A lingering difficult competitive environment pushes the Consumer Health industry and companies to seek new ways of advertising. Euromonitor International explores recent trends in regulation and advertising activities.
Does industry self-regulation work?
The Consumer Health industry in the United Kingdom and the United States maintains self-regulatory organizations to keep the advertising activities of members under certain parameters. In the last quarter of 2010 the Advertising Standards Authority (ASA) in the United Kingdom overhauled its oversight to include social media under the initiative of “Extending the Digital Remit of the CAP Code” to go into full effect on 1 March 2011. The CAP Code is the Committee of Advertising Practice’s Code of Non-broadcast Advertising, Sales Promotion and Direct Marketing. The new initiative is set to prevent misleading advertising, apply social responsibility and protect children as social media technologies such as Facebook and Twitter emerge forcefully in the digital world. New guidelines will cover all digital marketing communications in the member’s or advertiser’s website and social media platforms.
In the United States, the National Advertising Review Council (NARC) is the umbrella organization providing guidance and policy standards to the National Advertising Division (NAD), which is part of the Council of Better Business Bureaus. NAD already keeps an eye on the advertising taking place in the internet and social media platforms. However, some concerns related to health claims, invasion of consumer privacy and marketing to children still need to be improved.
NAD currently receives a portion of funding from the Council of Responsible Nutrition (CRN), the leading industry association of makers of dietary supplements, to help in the regulation of health claims related to vitamins, dietary supplements, weight management products and sports nutrition. NAD works closely with the Federal Trade Commission (FTC) to enforce advertising guidelines and educate members on regulation. NAD also engages in an “Advertising Review” that provides useful advertising recommendations to members and companies so they can comply with the law. The Food and Drug Administration (FDA) is set to issue new “Draft Guidance on the Internet and Social Media” in 2011 to help companies establish lawful digital marketing communications.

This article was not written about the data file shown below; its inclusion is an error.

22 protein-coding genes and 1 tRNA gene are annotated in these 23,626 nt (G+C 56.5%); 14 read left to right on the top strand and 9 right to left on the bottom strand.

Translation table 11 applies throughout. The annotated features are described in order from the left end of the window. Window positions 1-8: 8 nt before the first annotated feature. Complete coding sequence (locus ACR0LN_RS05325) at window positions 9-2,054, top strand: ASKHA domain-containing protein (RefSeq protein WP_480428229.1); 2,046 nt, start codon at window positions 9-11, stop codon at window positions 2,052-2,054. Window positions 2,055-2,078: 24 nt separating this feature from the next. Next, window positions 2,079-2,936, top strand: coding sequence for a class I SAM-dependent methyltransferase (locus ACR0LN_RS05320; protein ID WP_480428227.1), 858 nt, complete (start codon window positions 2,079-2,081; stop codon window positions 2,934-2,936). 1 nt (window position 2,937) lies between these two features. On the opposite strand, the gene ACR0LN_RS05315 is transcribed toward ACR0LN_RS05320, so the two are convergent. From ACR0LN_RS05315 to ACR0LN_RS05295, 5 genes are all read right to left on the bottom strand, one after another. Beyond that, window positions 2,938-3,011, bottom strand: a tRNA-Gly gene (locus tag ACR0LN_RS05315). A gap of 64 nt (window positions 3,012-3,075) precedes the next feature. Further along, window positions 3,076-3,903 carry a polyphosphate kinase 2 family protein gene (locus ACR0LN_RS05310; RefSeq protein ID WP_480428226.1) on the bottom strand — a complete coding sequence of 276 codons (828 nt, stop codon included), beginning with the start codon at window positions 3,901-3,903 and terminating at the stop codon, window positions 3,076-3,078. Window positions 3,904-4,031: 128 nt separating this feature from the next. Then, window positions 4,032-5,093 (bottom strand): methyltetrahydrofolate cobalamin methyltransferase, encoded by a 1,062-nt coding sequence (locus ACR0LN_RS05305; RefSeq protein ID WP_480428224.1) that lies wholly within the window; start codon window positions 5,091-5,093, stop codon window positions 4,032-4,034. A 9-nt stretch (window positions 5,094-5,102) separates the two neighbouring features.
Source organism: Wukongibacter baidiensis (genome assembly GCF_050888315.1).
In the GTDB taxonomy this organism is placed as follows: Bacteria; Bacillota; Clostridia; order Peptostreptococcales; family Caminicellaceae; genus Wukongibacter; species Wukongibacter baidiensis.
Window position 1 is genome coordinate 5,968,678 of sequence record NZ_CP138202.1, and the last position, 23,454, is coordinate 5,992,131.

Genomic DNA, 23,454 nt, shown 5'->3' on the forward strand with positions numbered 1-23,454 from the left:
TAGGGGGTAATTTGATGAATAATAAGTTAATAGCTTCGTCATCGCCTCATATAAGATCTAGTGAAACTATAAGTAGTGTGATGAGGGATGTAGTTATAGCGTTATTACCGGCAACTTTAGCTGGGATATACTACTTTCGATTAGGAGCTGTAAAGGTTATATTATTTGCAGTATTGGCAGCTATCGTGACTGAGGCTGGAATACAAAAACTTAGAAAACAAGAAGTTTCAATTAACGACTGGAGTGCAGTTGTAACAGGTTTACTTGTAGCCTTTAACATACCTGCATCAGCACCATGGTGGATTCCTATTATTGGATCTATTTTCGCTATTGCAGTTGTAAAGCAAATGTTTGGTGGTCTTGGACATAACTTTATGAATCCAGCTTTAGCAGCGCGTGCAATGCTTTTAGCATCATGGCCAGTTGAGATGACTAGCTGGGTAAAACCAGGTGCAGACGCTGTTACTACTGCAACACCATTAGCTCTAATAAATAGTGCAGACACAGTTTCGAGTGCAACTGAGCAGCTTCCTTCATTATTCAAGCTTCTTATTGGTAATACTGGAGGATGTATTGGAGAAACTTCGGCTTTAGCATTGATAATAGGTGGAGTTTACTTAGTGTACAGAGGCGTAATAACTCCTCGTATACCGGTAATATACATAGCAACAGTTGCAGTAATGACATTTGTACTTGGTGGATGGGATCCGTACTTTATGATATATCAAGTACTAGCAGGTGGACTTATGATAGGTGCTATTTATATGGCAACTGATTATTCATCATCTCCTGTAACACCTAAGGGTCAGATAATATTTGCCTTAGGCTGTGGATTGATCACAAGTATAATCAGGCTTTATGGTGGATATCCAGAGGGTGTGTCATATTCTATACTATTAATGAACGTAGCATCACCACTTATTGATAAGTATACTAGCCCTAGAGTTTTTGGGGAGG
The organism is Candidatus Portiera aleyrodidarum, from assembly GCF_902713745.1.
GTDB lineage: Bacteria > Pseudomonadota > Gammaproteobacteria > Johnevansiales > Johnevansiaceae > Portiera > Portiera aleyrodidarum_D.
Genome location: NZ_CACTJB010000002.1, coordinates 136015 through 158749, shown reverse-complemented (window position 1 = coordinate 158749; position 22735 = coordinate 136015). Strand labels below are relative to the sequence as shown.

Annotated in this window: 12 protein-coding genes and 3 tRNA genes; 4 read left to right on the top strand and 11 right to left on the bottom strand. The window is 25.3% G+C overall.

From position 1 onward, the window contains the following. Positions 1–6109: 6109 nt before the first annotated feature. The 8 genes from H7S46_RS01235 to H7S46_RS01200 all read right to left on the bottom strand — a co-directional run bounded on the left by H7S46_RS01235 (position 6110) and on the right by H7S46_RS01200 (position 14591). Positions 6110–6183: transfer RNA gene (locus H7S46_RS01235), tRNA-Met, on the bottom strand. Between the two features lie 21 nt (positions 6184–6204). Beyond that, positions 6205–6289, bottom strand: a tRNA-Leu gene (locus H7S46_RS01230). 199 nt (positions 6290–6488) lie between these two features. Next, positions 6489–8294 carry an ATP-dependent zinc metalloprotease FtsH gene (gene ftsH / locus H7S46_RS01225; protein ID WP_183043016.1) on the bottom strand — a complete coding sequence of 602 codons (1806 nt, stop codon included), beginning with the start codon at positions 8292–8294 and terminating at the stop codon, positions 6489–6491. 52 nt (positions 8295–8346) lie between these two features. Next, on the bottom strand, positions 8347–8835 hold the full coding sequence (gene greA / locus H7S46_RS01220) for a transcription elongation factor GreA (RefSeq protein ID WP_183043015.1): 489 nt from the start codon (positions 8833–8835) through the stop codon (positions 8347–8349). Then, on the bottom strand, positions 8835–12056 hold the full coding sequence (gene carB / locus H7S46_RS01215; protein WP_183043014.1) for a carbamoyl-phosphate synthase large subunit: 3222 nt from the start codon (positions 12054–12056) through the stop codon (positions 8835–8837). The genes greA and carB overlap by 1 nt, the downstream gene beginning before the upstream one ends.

Self-regulatory initiatives in Consumer Health are typically reactions to further regulatory activity by the government. Increased regulation through tighter advertising guidelines can hinder growth and punish future sales. Consequently, the self-regulatory approach works in the sense of protecting the interests of the industry while establishing an image of responsibility to the government and to consumers. The industry seeks to prove that no further regulation is needed when they are a step ahead in doing what is “best” for all parties.
An update in advertising efforts
In December 2010 NAD submitted a “discontinue claim” recommendation to The Procter & Gamble Co related to the promotion of its brand, Prilosec, against the competitor’s brand, Prevacid 24hr”. NAD found that the health claim “superior acid control” could not be supported by scientific evidence.
In contrast, Pharmavite LLC obtained a favourable recommendation from NAD related to the scientific support of health claims for the supplement Nature Made GreatMind in January 2011. NAD reviewed claims in print advertising, the internet and the packaging of the supplement related to improved cognitive health. The claims provided enough support of scientific evidence.
NAD recommendations can also be disregarded by its members. In February 2011, NAD issued an inquiry on medical health claims made by Iceberg Labs for its Immune Shield dietary supplement. The company claimed that Immune Shield can prevent diseases, including cancer. NAD referred the inquiry to the government regulatory agencies, FDA and FTC, for further review after Iceberg Labs failed to provide scientific evidence.
In the United Kingdom, ASA upheld and adjudication against Seven Seas Ltd related to JointCare Opti-Release, a supplement claiming to provide a sustained release of glucosamine that helps maintain connective tissue. ASA found not enough scientific evidence to support the claim in February 2011.
Alternatively, The Mentholatum Co Ltd promoted the claims of prescription strength ibuprofen and deep relief for the brand Deep Relief Gel 5% ibuprofen in television. In spite of the advertising approval by the Proprietary Association of Great Britain (PAGB), ASA found that the claim of prescription strength misled consumers to believe they were actually using a prescription drug, and that deep relief meant deeper skin penetration.
New challenges will arise as the world moves deeper into the internet and social media platforms. In the mean time, companies innovate via new social media campaigns. Bayer Consumer Care launched the “Said/Heard Mishaps” contest in February 2011 inviting people to post their most memorable miscommunication story in Facebook and win a trip to New York City to tape an online video of the story. The company uses the character, Speedy, as the face of the campaign.
In another innovative campaign, Honey Naturals LLC launched a social media campaign asking consumers to upload a picture of them discarding products from the competition in exchange for a free bottle of Zarbee’s All Natural Children’s Cough Syrup.